“The $12,000 budget breaks down to a cost of between $240 to $300 per person, which is competitive,” Horsman said.

“It should be noted that this training initiative is being developed cooperatively by communications staff across the CVRD. All members of the regional district have been, or will be, invited to participate, along with the Cowichan Valley school district.”

Siebring said the training for elected officials and staff is the result of increased expectations in the municipality of the best ways to engage with the public.

RELATED STORY: NORTH COWICHAN’S NEW MAYOR READY TO BRING CHANGE

“It’s been a challenge for some time that the usual voices we hear from are from both ends of the political spectrum, with few from the majority in between, so we need a more broad engagement with those who don’t normally show up at council meetings,” he said.

“The citizen satisfaction survey and the training cost money, but we’ve been hearing for years that the municipality is not plugged into the community and there are costs to try to deal with that.”

Siebring also said he intends to move forward with his plans to hold coffee sessions to meet the public and gather input at various venues around North Cowichan once a month, except for the summer months, with the first one to be held in February.

The time and place of each coffee session will be advertised beforehand.



robert.barron@cowichanvalleycitizen.com

Like us on Facebook and follow us on Twitter

Just Posted

Cowichan Green Community eyes funding for value added food processing

The folks at Cowichan Green Community are licking their chops after the… Continue reading

Cowichan lacrosse grads square off in Jr. B playoffs

Delta takes series after win in Duncan

Roller derby returns to Cowichan Exhibition’s Mellor Hall

Food trucks, beer garden, roller disco all on tap for July 27

Adult soccer tryouts for 2019-20 season coming in August

Six teams on track to represent Cowichan Valley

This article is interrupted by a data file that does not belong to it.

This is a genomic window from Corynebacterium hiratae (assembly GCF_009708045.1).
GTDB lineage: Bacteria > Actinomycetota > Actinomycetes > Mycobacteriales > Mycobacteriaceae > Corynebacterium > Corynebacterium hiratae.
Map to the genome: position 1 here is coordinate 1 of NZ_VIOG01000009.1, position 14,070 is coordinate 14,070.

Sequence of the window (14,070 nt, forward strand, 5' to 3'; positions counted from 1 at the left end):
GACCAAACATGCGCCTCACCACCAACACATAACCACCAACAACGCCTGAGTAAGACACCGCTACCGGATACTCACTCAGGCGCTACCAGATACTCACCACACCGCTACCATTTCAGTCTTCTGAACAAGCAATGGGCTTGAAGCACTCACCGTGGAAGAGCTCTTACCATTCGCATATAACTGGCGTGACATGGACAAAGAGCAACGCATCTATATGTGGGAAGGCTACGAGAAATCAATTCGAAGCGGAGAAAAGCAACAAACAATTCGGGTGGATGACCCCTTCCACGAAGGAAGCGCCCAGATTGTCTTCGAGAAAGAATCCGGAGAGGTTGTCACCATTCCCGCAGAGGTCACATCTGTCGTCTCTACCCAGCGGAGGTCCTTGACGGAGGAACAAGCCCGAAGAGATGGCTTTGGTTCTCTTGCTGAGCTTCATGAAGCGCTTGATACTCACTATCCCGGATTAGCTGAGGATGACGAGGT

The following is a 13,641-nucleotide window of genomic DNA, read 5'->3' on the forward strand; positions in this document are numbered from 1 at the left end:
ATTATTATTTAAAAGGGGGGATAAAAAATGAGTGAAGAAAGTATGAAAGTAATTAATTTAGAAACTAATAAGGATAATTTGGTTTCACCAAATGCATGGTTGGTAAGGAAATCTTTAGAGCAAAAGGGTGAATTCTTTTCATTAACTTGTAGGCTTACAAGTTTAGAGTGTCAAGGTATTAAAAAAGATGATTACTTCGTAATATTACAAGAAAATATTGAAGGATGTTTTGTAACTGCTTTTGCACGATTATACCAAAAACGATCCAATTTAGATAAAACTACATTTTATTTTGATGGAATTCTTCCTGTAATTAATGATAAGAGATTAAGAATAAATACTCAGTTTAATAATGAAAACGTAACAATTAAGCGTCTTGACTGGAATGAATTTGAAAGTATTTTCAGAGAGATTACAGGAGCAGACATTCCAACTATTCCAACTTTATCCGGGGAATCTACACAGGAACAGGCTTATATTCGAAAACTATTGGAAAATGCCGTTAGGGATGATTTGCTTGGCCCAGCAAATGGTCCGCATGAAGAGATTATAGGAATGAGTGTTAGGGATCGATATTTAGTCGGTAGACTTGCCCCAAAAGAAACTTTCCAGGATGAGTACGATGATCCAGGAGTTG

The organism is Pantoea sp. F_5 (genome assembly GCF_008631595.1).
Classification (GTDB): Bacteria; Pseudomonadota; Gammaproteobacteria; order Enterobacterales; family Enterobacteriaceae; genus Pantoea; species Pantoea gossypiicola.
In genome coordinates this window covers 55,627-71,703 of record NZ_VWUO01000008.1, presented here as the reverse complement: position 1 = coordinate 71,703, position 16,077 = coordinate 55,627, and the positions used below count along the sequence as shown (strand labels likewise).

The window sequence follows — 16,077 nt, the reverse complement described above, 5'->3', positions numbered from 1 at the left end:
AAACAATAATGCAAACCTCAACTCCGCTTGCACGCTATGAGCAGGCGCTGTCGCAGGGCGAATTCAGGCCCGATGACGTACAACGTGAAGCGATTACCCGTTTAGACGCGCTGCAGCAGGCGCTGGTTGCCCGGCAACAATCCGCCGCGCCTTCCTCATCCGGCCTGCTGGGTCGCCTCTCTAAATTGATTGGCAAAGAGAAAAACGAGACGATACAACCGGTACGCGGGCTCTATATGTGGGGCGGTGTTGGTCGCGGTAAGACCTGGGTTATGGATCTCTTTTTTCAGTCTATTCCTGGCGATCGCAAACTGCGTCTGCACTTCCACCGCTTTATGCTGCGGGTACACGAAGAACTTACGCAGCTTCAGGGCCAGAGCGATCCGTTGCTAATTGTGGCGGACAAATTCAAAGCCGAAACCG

VIDEO: Compton and Cooper share first place in Duncan Has Talent while Heard takes third

A difficult decision was made easier by splitting the first and second place prize money between two

Olympic softball qualifier gets $150K boost from provincial government

2019 Americas Qualifier to be held in Surrey from Aug. 25-Sept. 1

Gas price inquiry questions Trans Mountain capacity, company denies collusion

The first of up to four days of oral hearings in the inquiry continue in Vancouver

‘Benzos’ and fentanyl a deadly cocktail causing a growing concern on B.C. streets

Overdoses caused by benzodiazepines can’t be reversed with opioid-overdose antidote naloxone

Chinook retention begins on North Island, but amid new size limit

DFO calls measures ‘difficult but necessary’ following rockslide on Fraser River

Will you be celebrating national hotdog day with any of these crazy flavours?

The popularity of hotdogs spans generations, cultures

Former home of accused Penticton shooter vandalized

Ex-wife of man who is accused of murdering four people had her house vandalized

Injured humpback returns to waters near Comox a year later

Photographer spotted Ocular near Comox again and noticed the whale has been healing

Survivor of near-drowning in B.C. lake viewing life through new eyes

“If I died that day, the baby wouldn’t know his dad,” said 31-year-old Mariano Santander-Melo.

Most Read